Voyage of the Beagle
February 12, 2009 - 200th anniversary of the birth of British naturalist Charles Darwin, who formulated the theory of evolution as a result of observations made on a five-year surveying expedition on board the ship HMS Beagle.
Charles Darwin is one of the great pivotal thinkers in the history of humanity. His "big idea" challenged the world in Victorian times and still provokes both awed admiration and furious debate today, 200 years after he was born and 150 years after the publication of his famous evolutionary theory, On the Origin of Species.
Now the extensive celebrations of Darwin's bicentenary provide an opportunity to reflect on the true contribution of an extraordinary intellectual whose theories are not questioned by scientists but have become a battleground for creationists and their atheist detractors.
Born on February 12, 1809, in Shrewsbury, England, Darwin was sent to Cambridge to study divinity after a brief spell at medical school in Edinburgh. His father hoped he would become a clergyman but Darwin was passionate about botany, studying the natural world, collecting beetles and forming enduring friendships with likeminded naturalists.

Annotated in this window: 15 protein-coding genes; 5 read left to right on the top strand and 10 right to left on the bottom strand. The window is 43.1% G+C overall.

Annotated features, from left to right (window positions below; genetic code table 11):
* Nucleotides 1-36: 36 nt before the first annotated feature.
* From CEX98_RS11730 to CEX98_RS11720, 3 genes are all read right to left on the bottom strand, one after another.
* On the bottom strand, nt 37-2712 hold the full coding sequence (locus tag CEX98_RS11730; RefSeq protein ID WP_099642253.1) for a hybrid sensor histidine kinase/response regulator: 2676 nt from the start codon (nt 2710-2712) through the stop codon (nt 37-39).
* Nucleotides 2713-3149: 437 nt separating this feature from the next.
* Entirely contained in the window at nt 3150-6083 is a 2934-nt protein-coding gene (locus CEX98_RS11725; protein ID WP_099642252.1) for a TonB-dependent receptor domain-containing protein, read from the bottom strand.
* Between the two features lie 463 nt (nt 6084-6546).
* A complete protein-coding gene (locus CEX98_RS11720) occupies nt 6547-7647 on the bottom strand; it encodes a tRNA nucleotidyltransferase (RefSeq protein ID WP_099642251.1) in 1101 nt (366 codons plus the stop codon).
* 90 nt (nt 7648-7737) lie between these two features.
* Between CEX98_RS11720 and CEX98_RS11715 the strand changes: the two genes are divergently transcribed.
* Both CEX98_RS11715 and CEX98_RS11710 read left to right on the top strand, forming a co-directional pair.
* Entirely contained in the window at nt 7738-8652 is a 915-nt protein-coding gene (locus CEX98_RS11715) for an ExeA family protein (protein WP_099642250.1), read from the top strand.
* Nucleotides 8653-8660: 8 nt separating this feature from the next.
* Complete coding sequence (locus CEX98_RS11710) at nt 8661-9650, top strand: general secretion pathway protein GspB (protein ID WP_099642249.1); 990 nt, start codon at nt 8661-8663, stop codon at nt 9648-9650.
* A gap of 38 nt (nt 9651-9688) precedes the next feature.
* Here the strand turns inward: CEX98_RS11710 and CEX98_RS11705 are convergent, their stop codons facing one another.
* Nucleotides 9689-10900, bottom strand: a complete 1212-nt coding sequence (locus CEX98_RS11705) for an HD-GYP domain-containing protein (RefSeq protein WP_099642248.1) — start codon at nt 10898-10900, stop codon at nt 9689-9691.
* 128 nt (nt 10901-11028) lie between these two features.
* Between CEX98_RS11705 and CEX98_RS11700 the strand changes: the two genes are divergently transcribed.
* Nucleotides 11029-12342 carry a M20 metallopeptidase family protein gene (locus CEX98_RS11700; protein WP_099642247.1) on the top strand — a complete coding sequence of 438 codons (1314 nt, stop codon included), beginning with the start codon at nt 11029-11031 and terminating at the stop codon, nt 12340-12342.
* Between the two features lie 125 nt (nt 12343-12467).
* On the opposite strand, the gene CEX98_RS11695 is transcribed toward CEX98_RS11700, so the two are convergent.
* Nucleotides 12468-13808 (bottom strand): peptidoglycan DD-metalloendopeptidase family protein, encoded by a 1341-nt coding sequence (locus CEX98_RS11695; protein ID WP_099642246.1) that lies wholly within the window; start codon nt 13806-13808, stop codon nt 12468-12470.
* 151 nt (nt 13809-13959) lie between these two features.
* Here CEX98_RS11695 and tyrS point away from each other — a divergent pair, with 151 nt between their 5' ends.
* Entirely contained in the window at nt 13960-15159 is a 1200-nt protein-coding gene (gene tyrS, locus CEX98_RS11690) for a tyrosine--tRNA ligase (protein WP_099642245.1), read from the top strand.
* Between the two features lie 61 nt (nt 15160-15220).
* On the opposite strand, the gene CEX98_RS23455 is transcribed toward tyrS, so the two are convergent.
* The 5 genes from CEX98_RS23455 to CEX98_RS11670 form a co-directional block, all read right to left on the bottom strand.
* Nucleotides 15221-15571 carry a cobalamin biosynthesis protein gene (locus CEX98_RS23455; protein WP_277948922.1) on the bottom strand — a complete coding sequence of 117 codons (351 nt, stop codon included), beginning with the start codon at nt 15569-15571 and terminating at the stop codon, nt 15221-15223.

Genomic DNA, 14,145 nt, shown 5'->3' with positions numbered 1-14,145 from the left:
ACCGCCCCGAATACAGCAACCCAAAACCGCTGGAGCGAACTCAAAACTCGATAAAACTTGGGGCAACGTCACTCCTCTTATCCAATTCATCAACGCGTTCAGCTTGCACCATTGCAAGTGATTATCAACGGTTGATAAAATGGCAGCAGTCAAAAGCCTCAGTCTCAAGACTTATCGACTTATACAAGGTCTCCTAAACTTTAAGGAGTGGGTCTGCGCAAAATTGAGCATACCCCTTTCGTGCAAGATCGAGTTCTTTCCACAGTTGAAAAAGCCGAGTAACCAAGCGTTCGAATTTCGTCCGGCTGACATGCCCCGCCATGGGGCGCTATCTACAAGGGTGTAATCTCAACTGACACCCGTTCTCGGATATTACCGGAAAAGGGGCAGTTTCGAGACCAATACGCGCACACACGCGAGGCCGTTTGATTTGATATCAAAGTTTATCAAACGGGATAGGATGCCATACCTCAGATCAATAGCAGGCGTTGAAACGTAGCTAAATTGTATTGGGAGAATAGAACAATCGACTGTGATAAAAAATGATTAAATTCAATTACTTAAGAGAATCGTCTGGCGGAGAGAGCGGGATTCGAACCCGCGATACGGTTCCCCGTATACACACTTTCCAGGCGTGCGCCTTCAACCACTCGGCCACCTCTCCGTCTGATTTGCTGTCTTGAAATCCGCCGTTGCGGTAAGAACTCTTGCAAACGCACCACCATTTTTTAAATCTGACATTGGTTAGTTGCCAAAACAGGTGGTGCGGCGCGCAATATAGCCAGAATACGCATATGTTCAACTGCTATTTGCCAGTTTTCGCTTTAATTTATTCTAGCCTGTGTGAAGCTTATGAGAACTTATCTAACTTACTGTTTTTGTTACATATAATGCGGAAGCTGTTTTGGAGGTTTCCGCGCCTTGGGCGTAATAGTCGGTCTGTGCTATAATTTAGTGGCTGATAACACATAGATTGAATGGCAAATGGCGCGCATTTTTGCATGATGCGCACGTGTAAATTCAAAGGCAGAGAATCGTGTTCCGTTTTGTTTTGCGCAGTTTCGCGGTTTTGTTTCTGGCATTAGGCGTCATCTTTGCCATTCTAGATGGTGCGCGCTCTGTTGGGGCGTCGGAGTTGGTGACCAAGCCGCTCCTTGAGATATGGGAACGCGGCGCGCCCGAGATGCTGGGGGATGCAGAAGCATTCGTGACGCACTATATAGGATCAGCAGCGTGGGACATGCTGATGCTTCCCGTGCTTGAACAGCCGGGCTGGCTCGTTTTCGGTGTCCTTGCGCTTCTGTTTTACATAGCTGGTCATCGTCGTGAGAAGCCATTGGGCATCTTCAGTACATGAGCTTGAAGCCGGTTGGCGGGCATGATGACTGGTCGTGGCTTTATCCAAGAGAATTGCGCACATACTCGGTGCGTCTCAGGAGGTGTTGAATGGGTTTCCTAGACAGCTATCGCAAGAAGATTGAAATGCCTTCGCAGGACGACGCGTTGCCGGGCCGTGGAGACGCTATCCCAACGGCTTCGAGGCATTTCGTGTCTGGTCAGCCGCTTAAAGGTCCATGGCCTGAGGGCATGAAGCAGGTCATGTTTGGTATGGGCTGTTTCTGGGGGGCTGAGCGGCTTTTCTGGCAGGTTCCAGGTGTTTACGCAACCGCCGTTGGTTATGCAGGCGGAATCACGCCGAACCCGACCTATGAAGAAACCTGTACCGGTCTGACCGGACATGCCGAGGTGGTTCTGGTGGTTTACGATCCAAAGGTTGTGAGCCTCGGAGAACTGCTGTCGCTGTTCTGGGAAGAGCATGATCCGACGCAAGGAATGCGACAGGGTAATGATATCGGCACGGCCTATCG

One of them, Professor John Stevens Henslow, recommended Darwin to take part in a scientific voyage to South America, and it was on the five-year expedition on HMS Beagle that Darwin made the observations that would help him form his theory of evolution based on natural selection.
It took Darwin, who for much of his life was plagued by a mysterious illness, 17 years to publish his book. At the time most Europeans believed the world was created by God in seven days and the religious were among his strongest critics. However, his theories were widely accepted by scientists and not seen as totally incompatible with Christianity.
Darwin married his cousin Emma Wedgewood and the couple had 10 children. It has been said that, out of sensitivity to Emma's Christian faith, Darwin kept his counsel on his own beliefs, though he did describe himself as an agnostic before his death at the age of 73. His burial in Westminster Abbey reflects the high esteem in which he was held.
Today Darwin scholars urge people to put aside the squabbling over whether or not he believed in God, and focus instead on his work's implications for the environmental challenges we face in the 21st century. Climate change itself drives evolution and Darwin's belief in our own role in the natural world has never been more relevant.